Make sure you consider the costs of investing in US stocks, as there will likely be a foreign exchange (FX) fee on top of any commission. If you buy an S&P 500 fund or ETF in GBP denomination, you can avoid this. Investing in the S&P 500 is a decent way to get exposure to the US stock market with a single investment, but remember to think about how this fits in with the rest of your portfolio.

All investing should be regarded as longer term. The value of your investments can go up and down, and you may get back less than you invest. Past performance is no guarantee of future results. If you’re not sure which investments are right for you, please seek out a financial adviser. Capital at risk.

Track the performance of the UK's top 10 most popular stocks

This compares the performance of the top 10 most popular stocks in the UK in 2023, by tracking the value of a ficticious £1,000 investment at the start of the year.

NVIDIA topped the 2023 race, fuelled by rapid advancement of AI technology.

All the content may be republished with a link to this page
Press enquiries

Latest news on global markets

More guides on Finder

  • How to buy iShares Core MSCI Japan IMI UCITS ETF USD Acc

    Ever wondered how to invest in SJPA ETF? Learn more about it now and find out where you can invest in it. Compare ETF brokers to start investing today.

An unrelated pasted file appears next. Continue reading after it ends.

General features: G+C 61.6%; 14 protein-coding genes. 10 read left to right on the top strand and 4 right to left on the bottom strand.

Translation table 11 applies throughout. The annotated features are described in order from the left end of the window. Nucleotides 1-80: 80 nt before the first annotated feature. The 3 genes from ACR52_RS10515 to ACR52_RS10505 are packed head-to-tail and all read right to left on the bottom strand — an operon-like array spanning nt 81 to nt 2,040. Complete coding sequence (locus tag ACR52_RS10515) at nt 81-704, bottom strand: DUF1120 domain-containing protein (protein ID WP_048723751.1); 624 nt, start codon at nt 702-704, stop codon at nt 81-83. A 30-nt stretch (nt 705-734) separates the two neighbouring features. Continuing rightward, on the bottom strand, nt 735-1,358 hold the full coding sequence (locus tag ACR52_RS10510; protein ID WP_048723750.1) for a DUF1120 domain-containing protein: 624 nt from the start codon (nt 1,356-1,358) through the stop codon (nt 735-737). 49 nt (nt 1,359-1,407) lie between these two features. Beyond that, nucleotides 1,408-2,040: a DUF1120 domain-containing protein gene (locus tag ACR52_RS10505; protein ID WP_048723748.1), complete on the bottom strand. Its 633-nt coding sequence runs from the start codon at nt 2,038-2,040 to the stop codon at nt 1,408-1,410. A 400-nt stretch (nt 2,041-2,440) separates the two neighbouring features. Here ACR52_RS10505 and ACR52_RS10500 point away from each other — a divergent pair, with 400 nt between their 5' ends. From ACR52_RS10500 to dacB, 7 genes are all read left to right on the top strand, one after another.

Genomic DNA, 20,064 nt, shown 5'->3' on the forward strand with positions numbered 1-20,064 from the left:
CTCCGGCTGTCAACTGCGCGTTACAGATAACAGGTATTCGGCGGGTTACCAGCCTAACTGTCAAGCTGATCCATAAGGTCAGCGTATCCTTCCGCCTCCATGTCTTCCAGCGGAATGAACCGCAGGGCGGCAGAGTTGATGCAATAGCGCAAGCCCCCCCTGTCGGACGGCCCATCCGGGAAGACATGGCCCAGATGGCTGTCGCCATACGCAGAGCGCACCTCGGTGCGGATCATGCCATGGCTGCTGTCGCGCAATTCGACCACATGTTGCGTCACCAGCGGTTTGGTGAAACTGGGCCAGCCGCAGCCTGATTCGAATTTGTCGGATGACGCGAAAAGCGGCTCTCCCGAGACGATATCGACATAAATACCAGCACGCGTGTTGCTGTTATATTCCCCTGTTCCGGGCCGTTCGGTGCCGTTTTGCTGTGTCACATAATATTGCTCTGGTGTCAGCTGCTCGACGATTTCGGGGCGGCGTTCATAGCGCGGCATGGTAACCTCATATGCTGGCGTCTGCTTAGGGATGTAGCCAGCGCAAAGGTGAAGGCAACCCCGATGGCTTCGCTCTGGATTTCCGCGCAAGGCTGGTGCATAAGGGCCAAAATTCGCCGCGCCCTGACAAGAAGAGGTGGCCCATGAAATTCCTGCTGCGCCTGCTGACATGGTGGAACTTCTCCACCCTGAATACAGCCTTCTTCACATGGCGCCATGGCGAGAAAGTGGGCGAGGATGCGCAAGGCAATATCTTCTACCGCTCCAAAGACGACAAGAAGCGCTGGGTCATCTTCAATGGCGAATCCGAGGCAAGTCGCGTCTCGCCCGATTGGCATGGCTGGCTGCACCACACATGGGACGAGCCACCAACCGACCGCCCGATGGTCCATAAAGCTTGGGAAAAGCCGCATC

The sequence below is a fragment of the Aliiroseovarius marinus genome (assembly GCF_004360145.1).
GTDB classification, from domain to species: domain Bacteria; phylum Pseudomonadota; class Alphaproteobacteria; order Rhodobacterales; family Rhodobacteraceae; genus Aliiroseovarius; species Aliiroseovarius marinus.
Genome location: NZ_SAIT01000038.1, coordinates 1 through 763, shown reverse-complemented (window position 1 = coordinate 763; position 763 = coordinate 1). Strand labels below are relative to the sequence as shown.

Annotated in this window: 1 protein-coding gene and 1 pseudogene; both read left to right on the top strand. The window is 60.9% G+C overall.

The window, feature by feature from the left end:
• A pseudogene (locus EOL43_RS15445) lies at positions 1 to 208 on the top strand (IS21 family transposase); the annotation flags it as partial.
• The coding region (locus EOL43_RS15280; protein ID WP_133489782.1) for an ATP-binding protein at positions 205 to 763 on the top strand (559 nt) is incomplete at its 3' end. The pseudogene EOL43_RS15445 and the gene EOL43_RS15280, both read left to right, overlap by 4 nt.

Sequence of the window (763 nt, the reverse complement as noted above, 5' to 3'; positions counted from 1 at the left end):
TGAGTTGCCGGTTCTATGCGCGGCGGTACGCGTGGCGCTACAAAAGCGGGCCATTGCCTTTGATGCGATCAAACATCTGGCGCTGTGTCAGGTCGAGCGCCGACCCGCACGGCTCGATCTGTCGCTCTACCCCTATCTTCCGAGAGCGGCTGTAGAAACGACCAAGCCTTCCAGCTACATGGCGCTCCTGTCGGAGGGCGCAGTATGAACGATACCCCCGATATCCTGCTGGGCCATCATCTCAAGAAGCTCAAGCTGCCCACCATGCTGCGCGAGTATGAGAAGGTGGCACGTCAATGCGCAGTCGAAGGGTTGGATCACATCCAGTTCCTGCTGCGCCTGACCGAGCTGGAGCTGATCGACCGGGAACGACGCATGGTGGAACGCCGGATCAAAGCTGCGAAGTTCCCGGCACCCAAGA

• How to buy SPDR FTSE UK All Share UCITS ETF Acc

    Ever wondered how to invest in FTAL ETF? Learn more about it now and find out where you can invest in it. Compare ETF brokers to start investing today.

  • How to buy Franklin FTSE United Kingdom ETF

    Ever wondered how to invest in FLGB ETF? Learn more about it now and find out where you can invest in it. Compare ETF brokers to start investing today.

  • How to buy HSBC FTSE 100 UCITS ETF

    Ever wondered how to invest in HUKX ETF? Learn more about it now and find out where you can invest in it. Compare ETF brokers to start investing today.

  • How to buy Flutter Entertainment shares

    Thinking about buying shares in Flutter Entertainment? We explain how to do it and compare a range of providers who will give you access to global markets.

  • How to buy Dettol shares | 4167p

    Sales of Reckitt Bencksier products like Dettol have risen due to coronavirus. Here’s how you can invest in Dettol, by buying Reckitt Benckiser shares.

  • How to buy AT&T shares

    Ever wondered how to buy shares in AT&T? We explain how and compare a range of providers that can give you access to many brands, including AT&T.

  • How to buy Wincanton shares

    Ever wondered how to buy shares in Wincanton? We explain how and compare a range of providers that can give you access to many brands, including Wincanton.

  • How to buy United Utilities Group shares

    Ever wondered how to buy shares in United Utilities? We explain how and compare a range of providers that can give you access to many brands, including United Utilities.

  • How to buy Relx shares

    Find out how to buy shares in RELX, see its share prices over the last three months and check out our must-do checklist if you’re looking to invest.

Go to site